Local paraplegic man Denis Murray didn’t expect to be watching a meteor shower in the wee hours of Sunday morning from the Taylor Pass area of the Aspen backcountry. He thought the snowmobile he and wife Lisa Wright set out on hours before was in good working order.
But there he was, waiting above treeline at 11,500 feet for help that eventually arrived around 2 a.m., with a team from Mountain Rescue Aspen bringing him to safety. Murray and Wright had left around 11 a.m. Saturday, starting from the base of Aspen Mountain to tour the backcountry on their snowmobile, as they had done countless times before.
The sled broke down around 1:30 p.m. between Gold Hill and Taylor Pass, about 15 miles south of Aspen along the Richmond Ridge Road, Murray said, adding that he suspects a faulty fuel pump. Murray and Wright attempted to repair the sled, but could not. Then, using an air mattress that Murray helped propel with his arms, Wright attempted to pull Murray out by foot. But the soft spring snow, which made travel difficult, and a big hill led them to nix that plan. They decided Wright would have to leave the backcountry on foot to seek help around 5:30 p.m. Using snowshoes the pair had packed along, she left via Express Creek Road, reaching Castle Creek Road around 8 p.m., she said.
“It’s hard,” Murray said of the decision to split up and send Wright down to seek help. “You don’t want to give up” on trying to self-rescue.
For the next six-and-a-half hours, Murray, who was uninjured, said he tried to limit his exposure to the wind. He had a survival kit, including a fleece blanket, food and water. He sat on the air mattress and used a large duffel bag to block the wind. The low in town that night was 34 degrees.
Murray, 52, who has worked in the city of Aspen building department as a plans examiner since 1999, said he took in the sunset and the night’s Lyrid meteor shower.
“It was really nice,” said Murray, who lost the use of his legs in a skiing accident in 1999, but remains an avid sit-skier on the local slopes.
With no watch or cell phone — he gave the phone to his wife when she went for help — Murray had little concept of time.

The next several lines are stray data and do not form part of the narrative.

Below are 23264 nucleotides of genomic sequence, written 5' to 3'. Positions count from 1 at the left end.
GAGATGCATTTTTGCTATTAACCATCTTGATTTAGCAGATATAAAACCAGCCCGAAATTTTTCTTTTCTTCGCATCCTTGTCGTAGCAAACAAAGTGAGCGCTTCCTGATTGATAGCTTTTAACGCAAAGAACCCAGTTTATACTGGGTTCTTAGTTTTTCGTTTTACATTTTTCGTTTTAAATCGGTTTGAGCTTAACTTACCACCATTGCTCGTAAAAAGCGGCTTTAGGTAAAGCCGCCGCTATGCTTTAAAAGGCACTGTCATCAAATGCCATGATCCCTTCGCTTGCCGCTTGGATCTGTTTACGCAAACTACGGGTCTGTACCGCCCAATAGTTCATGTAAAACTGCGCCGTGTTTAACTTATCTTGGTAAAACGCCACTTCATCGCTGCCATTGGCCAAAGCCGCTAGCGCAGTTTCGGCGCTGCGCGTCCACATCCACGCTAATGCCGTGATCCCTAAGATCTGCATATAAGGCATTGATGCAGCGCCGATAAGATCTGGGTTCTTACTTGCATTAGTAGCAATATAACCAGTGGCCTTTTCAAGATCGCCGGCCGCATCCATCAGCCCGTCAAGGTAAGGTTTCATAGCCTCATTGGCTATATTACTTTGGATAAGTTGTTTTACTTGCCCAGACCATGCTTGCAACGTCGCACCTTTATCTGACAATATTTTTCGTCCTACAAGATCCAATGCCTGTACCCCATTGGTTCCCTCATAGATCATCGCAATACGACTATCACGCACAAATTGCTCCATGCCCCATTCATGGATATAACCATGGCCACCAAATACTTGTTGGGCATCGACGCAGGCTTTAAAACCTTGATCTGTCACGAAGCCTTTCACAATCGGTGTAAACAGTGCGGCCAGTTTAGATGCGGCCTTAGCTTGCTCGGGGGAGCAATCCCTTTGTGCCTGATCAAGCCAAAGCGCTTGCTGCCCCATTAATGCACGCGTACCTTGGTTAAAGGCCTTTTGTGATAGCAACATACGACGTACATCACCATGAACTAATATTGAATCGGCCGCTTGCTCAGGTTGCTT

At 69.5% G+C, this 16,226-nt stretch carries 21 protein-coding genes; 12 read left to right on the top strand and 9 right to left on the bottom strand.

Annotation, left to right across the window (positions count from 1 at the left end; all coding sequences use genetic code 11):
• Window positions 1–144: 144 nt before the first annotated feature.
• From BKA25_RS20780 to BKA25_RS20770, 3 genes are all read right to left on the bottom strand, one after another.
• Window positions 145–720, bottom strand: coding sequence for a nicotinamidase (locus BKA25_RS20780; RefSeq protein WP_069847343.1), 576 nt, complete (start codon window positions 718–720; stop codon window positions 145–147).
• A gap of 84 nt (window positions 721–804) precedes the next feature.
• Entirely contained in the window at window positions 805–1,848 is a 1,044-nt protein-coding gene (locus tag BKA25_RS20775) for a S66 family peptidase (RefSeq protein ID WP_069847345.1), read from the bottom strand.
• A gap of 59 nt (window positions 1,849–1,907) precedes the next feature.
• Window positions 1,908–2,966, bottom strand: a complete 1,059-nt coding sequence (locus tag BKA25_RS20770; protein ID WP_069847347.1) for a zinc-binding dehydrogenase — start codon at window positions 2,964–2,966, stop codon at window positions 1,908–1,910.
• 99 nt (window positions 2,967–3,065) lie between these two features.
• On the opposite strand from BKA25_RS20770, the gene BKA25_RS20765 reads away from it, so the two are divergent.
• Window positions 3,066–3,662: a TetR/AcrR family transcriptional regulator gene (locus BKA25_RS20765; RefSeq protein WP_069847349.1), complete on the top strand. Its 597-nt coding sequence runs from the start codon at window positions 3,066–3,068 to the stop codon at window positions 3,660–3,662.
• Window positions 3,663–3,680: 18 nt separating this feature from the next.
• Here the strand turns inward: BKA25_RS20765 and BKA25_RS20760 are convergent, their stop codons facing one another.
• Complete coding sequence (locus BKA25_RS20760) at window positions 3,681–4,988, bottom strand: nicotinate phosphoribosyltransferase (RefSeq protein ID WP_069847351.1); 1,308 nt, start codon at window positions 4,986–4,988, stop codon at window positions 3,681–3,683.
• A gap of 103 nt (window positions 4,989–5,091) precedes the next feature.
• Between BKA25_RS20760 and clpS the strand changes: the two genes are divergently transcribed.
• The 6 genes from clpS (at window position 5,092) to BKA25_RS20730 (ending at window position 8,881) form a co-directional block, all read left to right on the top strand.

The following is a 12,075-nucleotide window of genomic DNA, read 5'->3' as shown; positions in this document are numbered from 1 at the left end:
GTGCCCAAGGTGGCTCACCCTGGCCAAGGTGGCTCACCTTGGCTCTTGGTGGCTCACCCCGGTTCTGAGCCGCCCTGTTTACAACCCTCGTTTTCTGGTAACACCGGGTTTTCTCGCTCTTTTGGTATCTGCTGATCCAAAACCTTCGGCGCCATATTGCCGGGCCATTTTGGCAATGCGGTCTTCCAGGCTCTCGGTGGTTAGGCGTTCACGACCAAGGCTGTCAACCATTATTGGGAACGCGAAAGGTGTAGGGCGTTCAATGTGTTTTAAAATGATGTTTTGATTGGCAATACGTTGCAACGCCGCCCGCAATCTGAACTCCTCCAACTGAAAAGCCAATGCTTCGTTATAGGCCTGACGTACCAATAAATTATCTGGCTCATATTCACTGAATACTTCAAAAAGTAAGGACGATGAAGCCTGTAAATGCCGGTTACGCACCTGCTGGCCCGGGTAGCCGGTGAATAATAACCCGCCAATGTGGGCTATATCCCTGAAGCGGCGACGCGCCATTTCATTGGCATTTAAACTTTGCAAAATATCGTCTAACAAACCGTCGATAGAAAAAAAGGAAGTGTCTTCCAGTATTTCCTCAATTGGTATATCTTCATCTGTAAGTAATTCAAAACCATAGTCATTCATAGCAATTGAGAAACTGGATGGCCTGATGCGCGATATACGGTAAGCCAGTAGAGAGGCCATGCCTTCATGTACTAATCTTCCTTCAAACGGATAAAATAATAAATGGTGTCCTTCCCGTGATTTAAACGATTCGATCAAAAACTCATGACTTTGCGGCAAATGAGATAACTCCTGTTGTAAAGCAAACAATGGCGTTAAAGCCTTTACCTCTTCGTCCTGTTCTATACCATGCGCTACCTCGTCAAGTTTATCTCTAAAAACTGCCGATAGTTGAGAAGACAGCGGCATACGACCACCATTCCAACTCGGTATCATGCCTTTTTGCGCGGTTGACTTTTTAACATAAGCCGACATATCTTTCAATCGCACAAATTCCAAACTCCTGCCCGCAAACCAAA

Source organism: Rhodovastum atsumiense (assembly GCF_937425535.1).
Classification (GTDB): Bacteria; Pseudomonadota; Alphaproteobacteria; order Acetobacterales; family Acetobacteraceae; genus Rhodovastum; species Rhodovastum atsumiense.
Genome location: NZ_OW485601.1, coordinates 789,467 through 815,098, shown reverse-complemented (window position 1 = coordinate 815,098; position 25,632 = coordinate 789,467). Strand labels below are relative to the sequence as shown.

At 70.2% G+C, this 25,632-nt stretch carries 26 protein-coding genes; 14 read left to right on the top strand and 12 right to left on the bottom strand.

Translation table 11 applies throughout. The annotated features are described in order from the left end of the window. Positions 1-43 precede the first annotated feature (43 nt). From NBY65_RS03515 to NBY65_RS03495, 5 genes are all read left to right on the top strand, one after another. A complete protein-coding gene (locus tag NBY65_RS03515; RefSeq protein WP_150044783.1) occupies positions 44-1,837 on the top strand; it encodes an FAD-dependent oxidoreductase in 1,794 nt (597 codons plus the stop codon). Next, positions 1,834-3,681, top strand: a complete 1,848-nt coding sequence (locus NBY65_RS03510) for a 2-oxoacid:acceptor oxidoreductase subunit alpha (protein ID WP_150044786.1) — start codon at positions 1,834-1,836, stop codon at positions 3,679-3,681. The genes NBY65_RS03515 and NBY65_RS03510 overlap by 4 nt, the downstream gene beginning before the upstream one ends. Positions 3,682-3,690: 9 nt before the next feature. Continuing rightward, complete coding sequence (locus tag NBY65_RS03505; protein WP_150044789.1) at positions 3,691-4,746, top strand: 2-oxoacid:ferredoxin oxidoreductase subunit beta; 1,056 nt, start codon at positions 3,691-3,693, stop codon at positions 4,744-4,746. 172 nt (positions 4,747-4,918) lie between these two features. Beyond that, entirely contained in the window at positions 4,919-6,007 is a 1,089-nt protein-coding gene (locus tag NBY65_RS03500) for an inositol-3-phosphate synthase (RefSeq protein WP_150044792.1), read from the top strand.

“It’s interesting how the mind works when time goes by,” Murray said, adding that he’s not sure if he slept or not.
After reaching Castle Creek Road, Wright flagged down a car, which drove her back to town. She called the sheriff’s office at 9:45 p.m., according to a press release, which contacted Mountain Rescue Aspen.
Two Mountain Rescue Aspen members and Wright left from the base of Aspen Mountain on two snowmobiles around 12:15 a.m. Sunday, according to the press release, which was issued by the Pitkin County Sheriff’s Office Sunday morning.
“Due to the risks to rescuers, nighttime search and rescue operations are rare and are usually only taken on in cases of serious injury or illness,” according to the release. “However, due to the potential risk of frostbite or other cold-related injury to Murray, a night time rescue was deemed acceptable.”
By 2 a.m., Wright was able to guide rescuers to Murray’s location, and they arrived back at the base of Aspen Mountain at 3:20 a.m., according to the release.
Both Wright and Murray praised the efficiency, kindness and professionalism of the Mountain Rescue team. They said it was the first and hopefully the last time they will need to call on the agency’s services.
They acknowledged that some might think them foolish to set out on a backcountry snowmobile trip alone, but they said on that particular day, no one was available to join them. With in-town highs in the upper 60s Saturday, most have given up on winter activities, Murray said. They recognized they were taking a risk but set out anyway, as the weekend’s trip in the stunning backcountry scenery was expected to be the last of the year.
“It’s melting fast up there,” Murray said, noting occasional bare spots on Richmond Ridge Road.